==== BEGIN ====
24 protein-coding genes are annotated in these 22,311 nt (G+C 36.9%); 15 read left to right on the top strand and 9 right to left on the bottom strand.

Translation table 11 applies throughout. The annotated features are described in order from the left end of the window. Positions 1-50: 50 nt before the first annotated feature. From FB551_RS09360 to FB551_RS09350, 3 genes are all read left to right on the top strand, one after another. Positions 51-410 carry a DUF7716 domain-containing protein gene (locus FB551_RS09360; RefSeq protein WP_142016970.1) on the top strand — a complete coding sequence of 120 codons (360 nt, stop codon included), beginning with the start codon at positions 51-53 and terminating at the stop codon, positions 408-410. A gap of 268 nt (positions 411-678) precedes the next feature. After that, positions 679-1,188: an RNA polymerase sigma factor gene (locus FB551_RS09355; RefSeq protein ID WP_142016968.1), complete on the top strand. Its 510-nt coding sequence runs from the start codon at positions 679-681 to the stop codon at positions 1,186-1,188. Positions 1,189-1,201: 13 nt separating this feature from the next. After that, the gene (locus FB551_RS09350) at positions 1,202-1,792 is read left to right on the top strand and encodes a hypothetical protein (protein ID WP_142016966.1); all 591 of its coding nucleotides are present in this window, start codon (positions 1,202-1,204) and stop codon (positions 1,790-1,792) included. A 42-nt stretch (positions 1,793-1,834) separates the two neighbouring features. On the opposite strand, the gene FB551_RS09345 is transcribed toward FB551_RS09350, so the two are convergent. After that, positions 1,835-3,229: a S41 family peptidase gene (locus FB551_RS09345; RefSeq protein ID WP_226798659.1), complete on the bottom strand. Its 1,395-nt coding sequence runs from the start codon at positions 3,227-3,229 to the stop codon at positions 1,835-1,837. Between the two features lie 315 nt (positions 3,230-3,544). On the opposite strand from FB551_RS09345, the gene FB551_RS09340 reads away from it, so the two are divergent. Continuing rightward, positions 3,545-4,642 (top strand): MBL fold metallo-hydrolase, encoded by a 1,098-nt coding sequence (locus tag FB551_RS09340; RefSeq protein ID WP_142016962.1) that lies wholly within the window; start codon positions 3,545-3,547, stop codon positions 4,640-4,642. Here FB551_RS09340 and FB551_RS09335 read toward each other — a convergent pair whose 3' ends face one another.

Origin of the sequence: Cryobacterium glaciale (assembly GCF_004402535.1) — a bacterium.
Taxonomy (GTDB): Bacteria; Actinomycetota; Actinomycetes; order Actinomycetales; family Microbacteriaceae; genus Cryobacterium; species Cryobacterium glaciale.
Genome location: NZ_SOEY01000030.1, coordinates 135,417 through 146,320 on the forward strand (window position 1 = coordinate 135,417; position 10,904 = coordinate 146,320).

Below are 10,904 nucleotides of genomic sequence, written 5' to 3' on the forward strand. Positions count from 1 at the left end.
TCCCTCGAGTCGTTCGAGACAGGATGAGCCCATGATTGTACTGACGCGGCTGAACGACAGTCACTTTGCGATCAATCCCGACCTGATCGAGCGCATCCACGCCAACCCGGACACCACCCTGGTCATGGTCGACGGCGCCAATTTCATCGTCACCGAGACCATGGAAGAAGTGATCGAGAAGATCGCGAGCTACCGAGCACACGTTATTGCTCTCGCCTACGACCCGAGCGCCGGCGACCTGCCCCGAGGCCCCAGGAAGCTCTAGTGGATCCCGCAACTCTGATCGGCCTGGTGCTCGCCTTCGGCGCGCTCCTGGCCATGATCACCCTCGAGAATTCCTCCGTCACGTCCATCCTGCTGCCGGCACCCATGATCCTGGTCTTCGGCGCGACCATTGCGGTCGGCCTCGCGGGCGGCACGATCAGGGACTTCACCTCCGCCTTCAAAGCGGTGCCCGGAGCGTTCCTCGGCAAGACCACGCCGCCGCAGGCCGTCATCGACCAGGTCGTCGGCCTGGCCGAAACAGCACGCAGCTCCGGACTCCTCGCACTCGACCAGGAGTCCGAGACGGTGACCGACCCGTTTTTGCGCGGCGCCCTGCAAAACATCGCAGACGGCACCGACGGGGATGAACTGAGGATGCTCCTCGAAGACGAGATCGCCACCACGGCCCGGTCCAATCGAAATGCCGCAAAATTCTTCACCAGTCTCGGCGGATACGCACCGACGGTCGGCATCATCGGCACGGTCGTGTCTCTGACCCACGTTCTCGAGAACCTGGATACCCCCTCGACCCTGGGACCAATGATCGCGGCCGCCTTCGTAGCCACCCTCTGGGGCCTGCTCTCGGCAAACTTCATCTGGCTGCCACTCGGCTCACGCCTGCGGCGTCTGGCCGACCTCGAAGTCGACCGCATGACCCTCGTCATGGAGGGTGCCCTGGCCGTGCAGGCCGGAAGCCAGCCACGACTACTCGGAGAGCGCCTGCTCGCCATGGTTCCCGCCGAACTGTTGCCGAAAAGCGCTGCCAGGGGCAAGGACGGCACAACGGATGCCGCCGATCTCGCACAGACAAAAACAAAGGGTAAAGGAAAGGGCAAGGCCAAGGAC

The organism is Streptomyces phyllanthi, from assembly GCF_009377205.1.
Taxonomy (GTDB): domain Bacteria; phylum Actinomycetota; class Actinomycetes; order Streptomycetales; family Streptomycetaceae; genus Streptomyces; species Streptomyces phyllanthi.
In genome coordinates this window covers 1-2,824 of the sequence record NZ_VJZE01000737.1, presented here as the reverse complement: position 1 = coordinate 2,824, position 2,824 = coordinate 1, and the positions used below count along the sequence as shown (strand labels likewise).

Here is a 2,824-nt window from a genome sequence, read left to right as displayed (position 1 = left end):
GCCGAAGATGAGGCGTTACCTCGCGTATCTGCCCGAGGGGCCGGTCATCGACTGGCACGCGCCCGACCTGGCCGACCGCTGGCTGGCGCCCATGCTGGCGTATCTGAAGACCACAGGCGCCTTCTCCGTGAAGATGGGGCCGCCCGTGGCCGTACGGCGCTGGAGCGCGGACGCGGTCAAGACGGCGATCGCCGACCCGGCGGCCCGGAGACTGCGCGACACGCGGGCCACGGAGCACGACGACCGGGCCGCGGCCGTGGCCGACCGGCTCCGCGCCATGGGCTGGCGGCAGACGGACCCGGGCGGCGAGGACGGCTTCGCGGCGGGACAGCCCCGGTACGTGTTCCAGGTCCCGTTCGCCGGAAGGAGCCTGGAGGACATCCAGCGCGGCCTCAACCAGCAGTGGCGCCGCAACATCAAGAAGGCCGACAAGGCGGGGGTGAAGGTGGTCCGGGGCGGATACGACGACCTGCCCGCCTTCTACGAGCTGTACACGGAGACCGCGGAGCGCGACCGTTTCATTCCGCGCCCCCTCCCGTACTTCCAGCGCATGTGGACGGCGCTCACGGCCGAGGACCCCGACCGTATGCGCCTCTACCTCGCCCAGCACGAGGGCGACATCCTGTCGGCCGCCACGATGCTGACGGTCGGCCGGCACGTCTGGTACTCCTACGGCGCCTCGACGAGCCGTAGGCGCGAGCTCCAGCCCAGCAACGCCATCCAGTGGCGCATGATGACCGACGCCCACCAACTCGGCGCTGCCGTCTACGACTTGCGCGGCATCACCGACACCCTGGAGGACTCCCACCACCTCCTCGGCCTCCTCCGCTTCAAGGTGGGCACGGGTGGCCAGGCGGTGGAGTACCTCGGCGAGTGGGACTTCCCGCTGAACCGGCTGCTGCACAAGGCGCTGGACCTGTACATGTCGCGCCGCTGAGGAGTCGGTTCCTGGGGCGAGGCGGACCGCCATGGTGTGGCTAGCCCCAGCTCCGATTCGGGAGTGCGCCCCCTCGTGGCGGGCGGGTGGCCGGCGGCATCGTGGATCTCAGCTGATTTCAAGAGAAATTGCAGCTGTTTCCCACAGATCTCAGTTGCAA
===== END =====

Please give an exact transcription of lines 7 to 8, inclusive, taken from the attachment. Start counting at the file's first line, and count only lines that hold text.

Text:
TCCCTCGAGTCGTTCGAGACAGGATGAGCCCATGATTGTACTGACGCGGCTGAACGACAGTCACTTTGCGATCAATCCCGACCTGATCGAGCGCATCCACGCCAACCCGGACACCACCCTGGTCATGGTCGACGGCGCCAATTTCATCGTCACCGAGACCATGGAAGAAGTGATCGAGAAGATCGCGAGCTACCGAGCACACGTTATTGCTCTCGCCTACGACCCGAGCGCCGGCGACCTGCCCCGAGGCCCCAGGAAGCTCTAGTGGATCCCGCAACTCTGATCGGCCTGGTGCTCGCCTTCGGCGCGCTCCTGGCCATGATCACCCTCGAGAATTCCTCCGTCACGTCCATCCTGCTGCCGGCACCCATGATCCTGGTCTTCGGCGCGACCATTGCGGTCGGCCTCGCGGGCGGCACGATCAGGGACTTCACCTCCGCCTTCAAAGCGGTGCCCGGAGCGTTCCTCGGCAAGACCACGCCGCCGCAGGCCGTCATCGACCAGGTCGTCGGCCTGGCCGAAACAGCACGCAGCTCCGGACTCCTCGCACTCGACCAGGAGTCCGAGACGGTGACCGACCCGTTTTTGCGCGGCGCCCTGCAAAACATCGCAGACGGCACCGACGGGGATGAACTGAGGATGCTCCTCGAAGACGAGATCGCCACCACGGCCCGGTCCAATCGAAATGCCGCAAAATTCTTCACCAGTCTCGGCGGATACGCACCGACGGTCGGCATCATCGGCACGGTCGTGTCTCTGACCCACGTTCTCGAGAACCTGGATACCCCCTCGACCCTGGGACCAATGATCGCGGCCGCCTTCGTAGCCACCCTCTGGGGCCTGCTCTCGGCAAACTTCATCTGGCTGCCACTCGGCTCACGCCTGCGGCGTCTGGCCGACCTCGAAGTCGACCGCATGACCCTCGTCATGGAGGGTGCCCTGGCCGTGCAGGCCGGAAGCCAGCCACGACTACTCGGAGAGCGCCTGCTCGCCATGGTTCCCGCCGAACTGTTGCCGAAAAGCGCTGCCAGGGGCAAGGACGGCACAACGGATGCCGCCGATCTCGCACAGACAAAAACAAAGGGTAAAGGAAAGGGCAAGGCCAAGGAC

The organism is Streptomyces phyllanthi, from assembly GCF_009377205.1.